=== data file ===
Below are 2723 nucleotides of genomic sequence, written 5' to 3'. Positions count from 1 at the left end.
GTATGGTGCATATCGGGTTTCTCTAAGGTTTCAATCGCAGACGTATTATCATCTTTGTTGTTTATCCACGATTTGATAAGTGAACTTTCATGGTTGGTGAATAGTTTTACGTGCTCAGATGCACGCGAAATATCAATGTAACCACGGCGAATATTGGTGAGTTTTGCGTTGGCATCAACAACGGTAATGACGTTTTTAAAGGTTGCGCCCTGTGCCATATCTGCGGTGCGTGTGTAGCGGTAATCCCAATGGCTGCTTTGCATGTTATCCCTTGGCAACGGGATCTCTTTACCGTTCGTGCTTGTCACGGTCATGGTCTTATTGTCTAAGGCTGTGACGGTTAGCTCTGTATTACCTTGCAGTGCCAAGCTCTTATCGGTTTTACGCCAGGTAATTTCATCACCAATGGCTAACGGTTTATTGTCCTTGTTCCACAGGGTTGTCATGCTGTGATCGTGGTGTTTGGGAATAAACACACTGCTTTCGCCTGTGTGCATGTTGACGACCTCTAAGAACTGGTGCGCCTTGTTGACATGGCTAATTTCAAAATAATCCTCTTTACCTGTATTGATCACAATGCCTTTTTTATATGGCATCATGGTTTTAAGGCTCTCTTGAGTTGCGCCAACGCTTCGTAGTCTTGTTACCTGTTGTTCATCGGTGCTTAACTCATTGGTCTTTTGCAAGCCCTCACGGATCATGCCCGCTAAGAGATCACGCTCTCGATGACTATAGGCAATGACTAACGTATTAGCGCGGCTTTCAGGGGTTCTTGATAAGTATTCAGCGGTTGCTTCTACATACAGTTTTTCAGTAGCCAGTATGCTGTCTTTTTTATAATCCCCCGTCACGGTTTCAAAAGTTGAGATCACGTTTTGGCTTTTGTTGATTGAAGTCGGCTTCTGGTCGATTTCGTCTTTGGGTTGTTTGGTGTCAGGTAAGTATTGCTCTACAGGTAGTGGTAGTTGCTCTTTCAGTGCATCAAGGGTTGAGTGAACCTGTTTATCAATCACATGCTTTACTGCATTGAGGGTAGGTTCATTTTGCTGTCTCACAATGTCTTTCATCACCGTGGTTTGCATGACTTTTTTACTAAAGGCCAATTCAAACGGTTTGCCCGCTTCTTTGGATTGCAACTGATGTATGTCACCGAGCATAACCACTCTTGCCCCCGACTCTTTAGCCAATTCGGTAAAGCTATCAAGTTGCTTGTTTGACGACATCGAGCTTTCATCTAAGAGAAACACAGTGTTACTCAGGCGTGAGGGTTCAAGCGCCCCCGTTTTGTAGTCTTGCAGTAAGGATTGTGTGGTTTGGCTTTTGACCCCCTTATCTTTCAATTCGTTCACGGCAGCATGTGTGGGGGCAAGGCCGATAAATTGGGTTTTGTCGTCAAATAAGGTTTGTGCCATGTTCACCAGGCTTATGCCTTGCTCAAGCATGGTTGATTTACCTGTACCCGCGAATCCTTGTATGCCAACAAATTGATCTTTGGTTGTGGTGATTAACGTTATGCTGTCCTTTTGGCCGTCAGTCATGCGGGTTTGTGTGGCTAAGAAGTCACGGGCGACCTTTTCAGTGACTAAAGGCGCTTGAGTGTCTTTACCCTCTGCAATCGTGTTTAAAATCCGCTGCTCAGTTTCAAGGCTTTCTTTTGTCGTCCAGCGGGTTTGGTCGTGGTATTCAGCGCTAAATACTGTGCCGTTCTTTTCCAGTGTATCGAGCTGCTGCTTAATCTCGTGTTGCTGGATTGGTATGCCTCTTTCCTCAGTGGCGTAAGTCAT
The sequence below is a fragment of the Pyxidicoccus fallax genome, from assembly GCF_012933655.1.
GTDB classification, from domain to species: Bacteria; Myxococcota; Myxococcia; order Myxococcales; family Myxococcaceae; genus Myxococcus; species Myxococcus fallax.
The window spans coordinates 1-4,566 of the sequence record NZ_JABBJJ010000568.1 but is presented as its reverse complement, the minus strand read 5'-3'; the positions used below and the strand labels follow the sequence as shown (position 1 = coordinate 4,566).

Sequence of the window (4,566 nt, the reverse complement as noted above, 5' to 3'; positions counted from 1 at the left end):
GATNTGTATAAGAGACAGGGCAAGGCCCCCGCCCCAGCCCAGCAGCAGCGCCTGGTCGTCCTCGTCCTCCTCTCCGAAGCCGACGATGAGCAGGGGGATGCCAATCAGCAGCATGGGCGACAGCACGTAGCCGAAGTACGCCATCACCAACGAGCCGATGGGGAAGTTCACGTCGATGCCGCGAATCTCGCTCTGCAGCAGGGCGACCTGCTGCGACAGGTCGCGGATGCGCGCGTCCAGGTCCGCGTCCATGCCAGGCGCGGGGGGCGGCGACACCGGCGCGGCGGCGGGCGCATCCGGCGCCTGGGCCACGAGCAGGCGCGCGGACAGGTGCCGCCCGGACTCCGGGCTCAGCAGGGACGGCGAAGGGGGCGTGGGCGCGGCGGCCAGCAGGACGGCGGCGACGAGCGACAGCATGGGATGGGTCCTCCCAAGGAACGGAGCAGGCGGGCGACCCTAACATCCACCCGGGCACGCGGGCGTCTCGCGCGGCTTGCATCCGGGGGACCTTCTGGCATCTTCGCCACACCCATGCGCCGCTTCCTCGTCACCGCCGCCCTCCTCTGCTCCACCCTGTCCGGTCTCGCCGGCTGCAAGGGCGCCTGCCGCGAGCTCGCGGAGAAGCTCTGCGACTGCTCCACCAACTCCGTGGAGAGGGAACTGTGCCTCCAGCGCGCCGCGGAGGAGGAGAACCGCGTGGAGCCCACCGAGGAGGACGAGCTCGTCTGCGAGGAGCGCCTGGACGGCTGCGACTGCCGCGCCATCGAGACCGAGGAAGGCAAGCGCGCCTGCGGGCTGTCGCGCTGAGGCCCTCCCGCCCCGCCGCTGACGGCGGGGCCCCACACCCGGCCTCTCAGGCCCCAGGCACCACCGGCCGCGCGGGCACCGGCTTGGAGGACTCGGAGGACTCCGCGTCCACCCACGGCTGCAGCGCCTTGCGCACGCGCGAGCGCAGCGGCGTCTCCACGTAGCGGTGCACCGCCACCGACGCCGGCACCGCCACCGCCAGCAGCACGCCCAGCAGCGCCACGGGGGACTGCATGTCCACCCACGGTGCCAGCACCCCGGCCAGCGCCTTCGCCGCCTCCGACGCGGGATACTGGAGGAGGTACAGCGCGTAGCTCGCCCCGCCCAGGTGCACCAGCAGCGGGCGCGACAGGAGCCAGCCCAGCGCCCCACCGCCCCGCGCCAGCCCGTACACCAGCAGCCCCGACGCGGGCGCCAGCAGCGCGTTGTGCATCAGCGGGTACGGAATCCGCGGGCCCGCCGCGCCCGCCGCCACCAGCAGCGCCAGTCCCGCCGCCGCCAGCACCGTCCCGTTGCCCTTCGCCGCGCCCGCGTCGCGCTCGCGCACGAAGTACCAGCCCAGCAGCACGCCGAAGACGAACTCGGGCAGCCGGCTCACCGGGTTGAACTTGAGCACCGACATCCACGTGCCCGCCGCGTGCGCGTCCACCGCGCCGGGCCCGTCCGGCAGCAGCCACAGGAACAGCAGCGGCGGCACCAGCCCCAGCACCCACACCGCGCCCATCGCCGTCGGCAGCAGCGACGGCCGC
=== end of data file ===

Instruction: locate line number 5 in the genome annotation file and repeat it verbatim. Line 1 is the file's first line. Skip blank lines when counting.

The window spans coordinates 1-4,566 of the sequence record NZ_JABBJJ010000568.1 but is presented as its reverse complement, the minus strand read 5'-3'; the positions used below and the strand labels follow the sequence as shown (position 1 = coordinate 4,566).